‘Ahhh,’ he says. ‘You want to see where the magic happens.’

Mrs Claus nudges him playfully. ‘Of course she does.’

He nods. We’re standing in front of an arched door. He sweeps it open and I peer in. Not another bedroom or living room this time, but a tunnel. Narrow and smooth and carved from the earth itself. I can see soil and roots and worms. Like everything in this world it twists and turns, but finally we reach another door, labelled ‘workshop’. I take a deep breath as Santa turns the handle.

This is like no workshop I’ve ever seen – or imagined. There are no work-benches. No tools. No piles of toys. The room is huge, circular, sloping up to a skylight. Every wall is lined with shelves and on every shelf there are rows of books. There are piles of books on the floor too, some in stacks, some lying open. And between them, figures roam – small figures with pointed ears.

‘But this is a library!’ I say.

‘Of a sort,’ Mrs Claus says. ‘Come and see.’

I follow them further into the room. The elves are engrossed in their work, but I’m not sure what work that is. They gesture and dance, sing and sway, shout and mutter. I realise that the room, which seemed silent when we entered, is a blur of noise and movement. And when I look more closely, I see the pictures. Suspended in the air. Transparent, moving images. Like holograms, though I suspect Santa’s village isn’t computerised. There are dozens of them. Mirages. I gasp and stutter, swinging my head from side to side to try to grasp what it is I’m seeing.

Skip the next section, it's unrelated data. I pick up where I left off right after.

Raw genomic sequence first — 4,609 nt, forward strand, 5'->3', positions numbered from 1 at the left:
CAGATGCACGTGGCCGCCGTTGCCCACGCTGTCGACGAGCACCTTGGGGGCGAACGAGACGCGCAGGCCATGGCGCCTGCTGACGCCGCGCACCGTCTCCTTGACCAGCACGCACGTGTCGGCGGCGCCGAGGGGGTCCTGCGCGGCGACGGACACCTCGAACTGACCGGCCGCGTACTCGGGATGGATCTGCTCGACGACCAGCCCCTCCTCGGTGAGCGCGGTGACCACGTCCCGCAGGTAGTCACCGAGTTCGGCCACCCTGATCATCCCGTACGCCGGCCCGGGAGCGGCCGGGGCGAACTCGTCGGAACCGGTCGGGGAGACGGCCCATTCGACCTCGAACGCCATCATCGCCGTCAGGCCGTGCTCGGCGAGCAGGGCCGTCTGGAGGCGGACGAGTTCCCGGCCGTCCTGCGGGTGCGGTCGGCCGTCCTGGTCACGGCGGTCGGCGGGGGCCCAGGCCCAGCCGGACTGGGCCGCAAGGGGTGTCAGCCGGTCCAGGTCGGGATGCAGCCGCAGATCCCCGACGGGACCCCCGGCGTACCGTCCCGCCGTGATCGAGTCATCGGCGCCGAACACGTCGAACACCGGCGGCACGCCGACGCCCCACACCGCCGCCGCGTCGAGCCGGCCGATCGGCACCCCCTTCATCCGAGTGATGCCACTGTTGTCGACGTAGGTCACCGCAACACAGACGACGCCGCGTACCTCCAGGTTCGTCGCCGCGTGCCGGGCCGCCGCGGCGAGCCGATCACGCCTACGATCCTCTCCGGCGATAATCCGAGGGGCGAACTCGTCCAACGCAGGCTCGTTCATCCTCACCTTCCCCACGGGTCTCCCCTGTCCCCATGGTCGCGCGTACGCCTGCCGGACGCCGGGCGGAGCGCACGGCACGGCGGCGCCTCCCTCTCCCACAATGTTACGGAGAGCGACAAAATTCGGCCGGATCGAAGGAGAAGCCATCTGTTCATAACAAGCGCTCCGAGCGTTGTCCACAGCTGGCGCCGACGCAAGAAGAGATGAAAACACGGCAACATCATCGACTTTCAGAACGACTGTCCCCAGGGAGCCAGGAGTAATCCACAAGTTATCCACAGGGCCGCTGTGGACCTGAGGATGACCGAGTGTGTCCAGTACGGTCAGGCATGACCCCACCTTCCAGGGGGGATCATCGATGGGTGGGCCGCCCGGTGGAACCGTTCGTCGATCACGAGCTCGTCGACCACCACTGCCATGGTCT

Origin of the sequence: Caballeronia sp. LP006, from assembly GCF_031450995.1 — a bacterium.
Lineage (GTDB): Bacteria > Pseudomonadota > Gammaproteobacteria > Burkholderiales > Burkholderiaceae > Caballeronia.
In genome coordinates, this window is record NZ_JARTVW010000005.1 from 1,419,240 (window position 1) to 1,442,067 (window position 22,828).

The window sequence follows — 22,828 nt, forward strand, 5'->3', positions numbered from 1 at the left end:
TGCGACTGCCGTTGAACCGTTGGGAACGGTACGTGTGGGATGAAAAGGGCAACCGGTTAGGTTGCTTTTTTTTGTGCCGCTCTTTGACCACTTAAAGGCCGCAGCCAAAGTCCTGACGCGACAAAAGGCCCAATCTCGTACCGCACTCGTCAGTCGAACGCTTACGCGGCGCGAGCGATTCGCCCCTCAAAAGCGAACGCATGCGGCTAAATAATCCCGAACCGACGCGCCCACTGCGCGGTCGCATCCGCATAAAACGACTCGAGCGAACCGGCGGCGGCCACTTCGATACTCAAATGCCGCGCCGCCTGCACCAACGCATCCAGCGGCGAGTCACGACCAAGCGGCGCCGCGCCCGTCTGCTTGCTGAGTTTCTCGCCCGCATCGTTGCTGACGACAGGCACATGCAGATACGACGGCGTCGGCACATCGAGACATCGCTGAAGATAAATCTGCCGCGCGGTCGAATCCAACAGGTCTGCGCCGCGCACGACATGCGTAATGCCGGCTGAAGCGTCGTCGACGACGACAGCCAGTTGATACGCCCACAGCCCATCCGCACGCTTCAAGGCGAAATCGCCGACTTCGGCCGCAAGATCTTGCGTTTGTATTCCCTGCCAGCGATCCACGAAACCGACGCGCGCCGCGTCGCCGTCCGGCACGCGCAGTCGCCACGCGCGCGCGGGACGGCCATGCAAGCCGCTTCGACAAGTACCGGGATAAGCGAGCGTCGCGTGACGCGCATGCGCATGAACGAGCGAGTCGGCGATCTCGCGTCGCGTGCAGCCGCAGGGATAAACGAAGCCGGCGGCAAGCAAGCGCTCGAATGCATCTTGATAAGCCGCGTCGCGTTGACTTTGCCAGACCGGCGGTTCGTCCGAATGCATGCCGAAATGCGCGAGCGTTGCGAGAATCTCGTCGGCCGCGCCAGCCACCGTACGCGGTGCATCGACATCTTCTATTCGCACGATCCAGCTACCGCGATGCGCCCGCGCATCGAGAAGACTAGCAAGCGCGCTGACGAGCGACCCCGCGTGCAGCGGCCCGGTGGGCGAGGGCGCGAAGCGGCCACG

‘This isn’t what you expected.’ Says Santa.

‘No.’ I tear my eyes away from the kaleidoscope and focus on Santa.

‘I expected workshops full of elves making toys for you to deliver on Christmas Eve.’

‘I don’t deliver toys,’ he says.

I stop in shock. ‘But you do! You’re Santa. That’s what you do.’

‘Is it?’ he says.

I nod my head vehemently and Santa smiles.

‘It’s true,’ he says. ‘There was a time I loaded my sack with toys and delivered them around the globe. You could be sure there would be a gift from Father Christmas under your tree.’ He looks a little sad.

‘And now?’

He spreads out his arms in a big shrug. ‘Nobody needs toys from Santa anymore. They have quite enough under the tree as it is.’

I’m stunned into silence for a moment. ‘But…but surely that’s not true. You’re still needed. Not every child has toys.’

He nods. ‘And I still have something up my sleeve for those boys and girls.’

‘But on Christmas Eve, what do you do…have you retired?’

He laughs. ‘I do what I’ve always done. I get in my sleigh and I travel the world.’ He walks through the workshop and I follow.

‘But you said…what’s the point?’